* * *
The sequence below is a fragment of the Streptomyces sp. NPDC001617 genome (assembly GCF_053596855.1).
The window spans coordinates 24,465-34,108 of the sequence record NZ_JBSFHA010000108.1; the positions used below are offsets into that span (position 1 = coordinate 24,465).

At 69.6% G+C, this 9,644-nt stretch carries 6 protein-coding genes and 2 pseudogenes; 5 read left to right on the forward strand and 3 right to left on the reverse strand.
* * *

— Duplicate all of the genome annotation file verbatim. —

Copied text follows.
The sequence below is a fragment of the Streptomyces sp. NPDC001617 genome (assembly GCF_053596855.1).
The window spans coordinates 24,465-34,108 of the sequence record NZ_JBSFHA010000108.1; the positions used below are offsets into that span (position 1 = coordinate 24,465).

At 69.6% G+C, this 9,644-nt stretch carries 6 protein-coding genes and 2 pseudogenes; 5 read left to right on the forward strand and 3 right to left on the reverse strand.